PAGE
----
“... Sheffield.”

Sold.

40) MOVE ANYWHERE BUT SOUTH-WEST ENGLAND

Government stats show the overall house-price-to-average-earnings ratio for England and Wales is 7.06, but 13.67 in London and 10.8 in the South East - compared to averages of 5.64 in Wales, 5.56 in North East England, and 4.66 in the North East.

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41) MOVE TO AN ABSOLUTE SHITHOLE

End game.

42) SOLVE AN INTRACTABLE POLITICAL PROBLEM

“A lot more people have housing wealth in this country, relative to other forms of wealth,” explains Common Wealth’s Mathew Lawrence. “The distributional politics of housing is therefore much more complicated. [You could have] a transformative politics that will make housing affordable, but then, well, who wins? Who loses? Who bears the cost? There's more people in play there than: we're going to have a wealth tax on billionaires.”

Simply come up with a way of reducing house prices that doesn’t cause the home-owning population of the UK (65.5 percent) to lose a tremendous amount of money.

43) VOTE CONSERVATIVE

‘The ladder hasn't existed for ages. There is no ladder!” says Hatherley. “Inheritance will not be enough to inculcate Conservative values in the new generations. And they know that. The ones among them that are less stupid are aware of this.”

Matthew Lawrence reckons "there is a real political incentive for the Conservative Party to be like: we're gonna build a shit-tonne of housing”.

“The jury's out,” he adds, “[but] in some ways, that's less implausible than, like; 'Hey, we're gonna have collective bargaining post-crisis because we think we need to rebalance power between capital and labour!'”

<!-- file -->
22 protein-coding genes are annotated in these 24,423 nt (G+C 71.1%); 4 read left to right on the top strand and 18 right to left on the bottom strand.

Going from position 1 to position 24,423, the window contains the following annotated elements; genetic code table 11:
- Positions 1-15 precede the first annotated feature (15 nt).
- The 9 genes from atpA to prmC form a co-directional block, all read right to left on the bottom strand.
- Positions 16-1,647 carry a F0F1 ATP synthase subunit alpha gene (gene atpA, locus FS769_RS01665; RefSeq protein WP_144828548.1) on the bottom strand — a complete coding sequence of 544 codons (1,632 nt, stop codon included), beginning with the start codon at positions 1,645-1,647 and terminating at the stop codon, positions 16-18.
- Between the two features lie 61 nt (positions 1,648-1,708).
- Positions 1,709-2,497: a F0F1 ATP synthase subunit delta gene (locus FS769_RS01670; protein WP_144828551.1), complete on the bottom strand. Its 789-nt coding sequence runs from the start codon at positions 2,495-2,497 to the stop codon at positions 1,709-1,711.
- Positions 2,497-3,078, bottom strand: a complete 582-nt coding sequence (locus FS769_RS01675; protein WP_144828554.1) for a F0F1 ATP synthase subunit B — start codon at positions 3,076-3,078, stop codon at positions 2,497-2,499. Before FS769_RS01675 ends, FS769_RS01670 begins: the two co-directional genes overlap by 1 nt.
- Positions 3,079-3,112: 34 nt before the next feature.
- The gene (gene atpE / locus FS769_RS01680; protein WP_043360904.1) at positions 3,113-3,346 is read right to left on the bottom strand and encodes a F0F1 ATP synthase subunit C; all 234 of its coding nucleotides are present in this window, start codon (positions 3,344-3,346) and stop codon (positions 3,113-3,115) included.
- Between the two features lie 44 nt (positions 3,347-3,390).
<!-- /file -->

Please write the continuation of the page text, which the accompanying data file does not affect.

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44) VOTE LABOUR

“I'm sounding excessively miserable,” says Hatherley. “But actually, things are better now than they were from the early 2000s until about three years ago, because there’s an awareness of the problem. Even quite right wing Labour figures will now admit, privately, they made a big mistake on housing. That they allowed this bubble to be pumped up. They didn't build enough council housing. That they didn't regulate landlords and regulate rents, and that a lot of the problems that have been caused are their fault. Privately they will tell you this. So there is an awareness of the problem...”

45) START YOUR OWN PARTY

Mathew Lawrence explains that succeeding governments since Thatcher have maintained a fairly consistent political approach of “keeping a frothy housing market, asset price inflation, enabling a wealth effect that drives debt-fuelled consumption, the growth motive, the financialisation of housing and wider financialisation of the economy, keep those plates spinning”.

“If that's going into reverse, there’s a political push for parties to go: how do we solve this? If we're looking for something like an opening, there is probably a big political payoff for whoever can step up and resolve this.”

46) GET INVOLVED IN LOCAL POLITICS

Owen Hatherley’s book Red Metropolis documents the gains made by municipalities throughout London since the late 1800s and serves as a rallying call-to-arms for the radicalism which can be won through local democracy, against the tide of Westminster.